Tony LoPinto is the Global Sector Leader of Korn/Ferry International’s Real Estate Practice and founder of SelectLeaders.  Tony writes a weekly column for called Executive Watch. The below write-up if from his Tuesday, October 4th post and is so good that I thought I would repost it for everyone to see. Enjoy:

I read a quote the other day that resonated with me, and I thought that I would share it for this week’s column. Craig Barrett, the retired CEO of Intel, said in a speech recently, “There is a general rule in business life: Market share is won or lost during transitions.” The quote caused me to reflect that we are once again in a time and at a place that will define our economic future. The lesson learned following the shocks of September 2008, and every severe economic downturn that preceded it, is that those who are not meek of heart and sense an opportunity are able to take market share from and capitalize on businesses that are caught short and do not advance. From an organizational point of view, this is again a time to remove weak performers and recruit top talent. All too often companies address the removal phase, but do not have the vision to go into the market and recruit to build a stronger bench.

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Inland Empire Commercial RE Overview

For my first Blog entry I am reposting an article I wrote for the Inland Valley Daily Bulletin from this time last year. The below article gives an overview of both office and industrial activity in Southern California’s Inland Empire which sits just an hour east of Downtown Los Angles. It is interesting to see how things have changed over the last year. Stay tuned as I will be posting future blog entries about the current state commercial real estate in our region. Enjoy!


Another Labor Day has passed and the third quarter of 2010 is quickly coming to an end. As such, clients have begun asking me to take stock of what has happened in commercial real estate this year and give them advice on where the Inland Empire is heading so they can better prepare their business plans. I just wish I had a crystal ball…

What I do know though is that the Inland Empire has approximately 495 million square feet of industrial buildings with a current vacancy rate of 10.7%. This is down from a high of 11.9% just twelve months ago, a reduction in available space of over 6 million square feet. Although rates continued to decline over the last year, they appear to have bottomed out and most submarkets have begun to stabilize.

Despite the fact that gains in job growth have been anemic this year, we are seeing transaction volume increase significantly from the previous year and we are beginning to see positive signs.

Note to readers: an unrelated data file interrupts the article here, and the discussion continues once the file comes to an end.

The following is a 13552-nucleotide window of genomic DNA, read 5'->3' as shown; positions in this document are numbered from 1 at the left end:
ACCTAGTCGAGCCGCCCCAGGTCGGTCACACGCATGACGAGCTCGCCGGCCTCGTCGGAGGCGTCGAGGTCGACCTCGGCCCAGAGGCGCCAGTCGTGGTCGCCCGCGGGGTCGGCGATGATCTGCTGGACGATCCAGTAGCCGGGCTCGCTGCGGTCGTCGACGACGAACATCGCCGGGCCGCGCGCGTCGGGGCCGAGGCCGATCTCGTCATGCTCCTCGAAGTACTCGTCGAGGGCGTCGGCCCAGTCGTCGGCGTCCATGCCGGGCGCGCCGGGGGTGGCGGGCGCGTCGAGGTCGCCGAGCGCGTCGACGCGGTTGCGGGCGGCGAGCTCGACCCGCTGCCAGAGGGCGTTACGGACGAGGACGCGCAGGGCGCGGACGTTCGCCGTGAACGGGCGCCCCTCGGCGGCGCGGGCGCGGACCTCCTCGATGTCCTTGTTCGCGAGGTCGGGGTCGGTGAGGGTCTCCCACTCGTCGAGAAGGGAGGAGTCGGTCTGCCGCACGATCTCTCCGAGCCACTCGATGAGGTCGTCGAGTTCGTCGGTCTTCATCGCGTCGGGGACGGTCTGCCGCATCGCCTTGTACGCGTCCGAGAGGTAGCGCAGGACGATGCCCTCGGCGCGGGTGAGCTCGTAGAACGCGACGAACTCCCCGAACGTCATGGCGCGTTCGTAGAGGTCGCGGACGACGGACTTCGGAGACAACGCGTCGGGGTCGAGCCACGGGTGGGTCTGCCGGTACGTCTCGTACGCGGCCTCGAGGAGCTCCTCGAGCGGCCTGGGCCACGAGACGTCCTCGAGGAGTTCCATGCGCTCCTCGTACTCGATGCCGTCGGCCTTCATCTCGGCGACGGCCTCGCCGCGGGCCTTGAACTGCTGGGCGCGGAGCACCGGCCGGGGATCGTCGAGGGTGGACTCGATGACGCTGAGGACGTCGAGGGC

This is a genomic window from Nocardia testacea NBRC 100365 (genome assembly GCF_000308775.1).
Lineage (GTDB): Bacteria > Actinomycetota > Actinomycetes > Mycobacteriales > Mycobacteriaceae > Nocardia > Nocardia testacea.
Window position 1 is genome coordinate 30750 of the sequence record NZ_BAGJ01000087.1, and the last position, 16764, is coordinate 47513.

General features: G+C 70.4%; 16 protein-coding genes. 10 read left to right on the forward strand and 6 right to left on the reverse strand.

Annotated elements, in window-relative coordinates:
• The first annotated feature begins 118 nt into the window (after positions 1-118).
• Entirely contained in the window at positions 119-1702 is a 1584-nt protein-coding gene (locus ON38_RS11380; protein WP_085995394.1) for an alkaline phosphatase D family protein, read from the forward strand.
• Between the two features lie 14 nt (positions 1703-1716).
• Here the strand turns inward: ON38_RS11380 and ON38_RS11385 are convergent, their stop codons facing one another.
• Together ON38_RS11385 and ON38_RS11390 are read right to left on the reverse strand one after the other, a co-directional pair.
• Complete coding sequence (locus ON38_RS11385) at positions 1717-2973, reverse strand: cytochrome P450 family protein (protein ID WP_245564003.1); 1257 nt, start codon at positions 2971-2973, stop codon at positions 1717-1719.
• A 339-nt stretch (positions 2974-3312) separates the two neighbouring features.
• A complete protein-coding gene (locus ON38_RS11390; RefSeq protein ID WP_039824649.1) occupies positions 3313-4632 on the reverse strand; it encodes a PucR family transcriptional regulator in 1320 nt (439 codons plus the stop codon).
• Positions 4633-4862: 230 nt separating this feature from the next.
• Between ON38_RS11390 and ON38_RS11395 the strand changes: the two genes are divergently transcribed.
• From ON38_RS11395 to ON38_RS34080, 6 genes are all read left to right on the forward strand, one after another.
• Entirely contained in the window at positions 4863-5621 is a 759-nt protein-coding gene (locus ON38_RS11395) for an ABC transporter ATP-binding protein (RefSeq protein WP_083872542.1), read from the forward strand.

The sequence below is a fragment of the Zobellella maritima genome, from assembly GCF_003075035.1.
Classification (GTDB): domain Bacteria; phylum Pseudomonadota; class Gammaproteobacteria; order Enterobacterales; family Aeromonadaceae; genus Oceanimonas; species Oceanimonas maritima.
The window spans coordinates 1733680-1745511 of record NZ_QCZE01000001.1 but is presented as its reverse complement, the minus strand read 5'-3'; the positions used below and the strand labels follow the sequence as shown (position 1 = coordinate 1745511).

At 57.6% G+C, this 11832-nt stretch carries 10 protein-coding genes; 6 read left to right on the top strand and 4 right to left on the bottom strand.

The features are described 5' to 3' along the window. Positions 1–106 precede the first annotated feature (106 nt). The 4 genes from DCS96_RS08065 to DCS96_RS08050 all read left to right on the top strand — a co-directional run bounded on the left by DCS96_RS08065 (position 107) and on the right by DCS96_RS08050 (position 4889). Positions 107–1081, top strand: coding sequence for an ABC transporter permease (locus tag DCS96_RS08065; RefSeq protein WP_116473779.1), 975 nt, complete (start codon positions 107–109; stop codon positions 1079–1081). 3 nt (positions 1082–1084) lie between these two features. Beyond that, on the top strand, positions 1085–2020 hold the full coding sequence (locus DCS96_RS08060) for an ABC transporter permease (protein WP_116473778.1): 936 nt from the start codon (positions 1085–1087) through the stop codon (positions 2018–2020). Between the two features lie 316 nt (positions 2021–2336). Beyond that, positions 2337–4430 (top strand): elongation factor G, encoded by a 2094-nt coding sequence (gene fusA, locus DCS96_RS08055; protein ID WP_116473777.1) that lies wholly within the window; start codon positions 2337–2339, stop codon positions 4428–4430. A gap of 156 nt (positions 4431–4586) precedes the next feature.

Some of those signs include existing tenants renewing their leases like Target recently did for a 725,000 square foot warehouse in Ontario and Wal-Mart renewing a 650,000 square foot facility in Mira Loma. Leap Frog Enterprises is also said to have renewed their Fontana location of 410,800 square feet and Kohl’s recently signed a lease to open a 970,075 square foot distribution center in San Bernardino for their E-Commerce division.

Sharp Electronics signed a lease for 468,600 square feet in Rancho Cucamonga, Mars Pet Care signed a lease for 467,853 square feet in Redlands, and integrated logistics company Kuehne & Nagel just signed a lease for 436,650 square feet in Rialto.

The office sector has also seen improvements this year, just not as significant. The approximately 68 million square foot office market has a vacancy rate of approximately 16.3%, down from a high of 17% last year. Like the industrial market, office rents have steadily decreased over the last few years but they too have appeared to stabilize.

Notable office transactions this year include the University of Phoenix renewing for 56,709 square feet and Defense Contract Management Agency signing a lease for 11,027 square feet, both at the Waterside Center in Ontario. Arrowhead Credit Union renewed 53,832 square feet in San Bernardino while CALTROP signed a lease for 47,720 square feet in Rancho Cucamonga.

Although not as fast as we would all like, both the office and industrial sectors are seeing some improvements. So, the question remains… what do I tell my clients?

I am telling them not forget that our region was the hardest hit area in California
and that it may take longer to recover.

I am telling them that I am encouraged by the increased transaction velocity and rent stabilization but concerned about the lack of job growth and the marginal demand in housing which was driving this region.

I am telling them that I am tired of economist sitting behind a desk arguing that commercial real estate is dead in the water when we are seeing lease and sale transactions starting to happen again and vacancy rates dropping.

And last, I am telling a few of them to let go of the paralyzing inability to make a decision… it’s time to pull the trigger on what may be the best bargains this region will see in the next decade.

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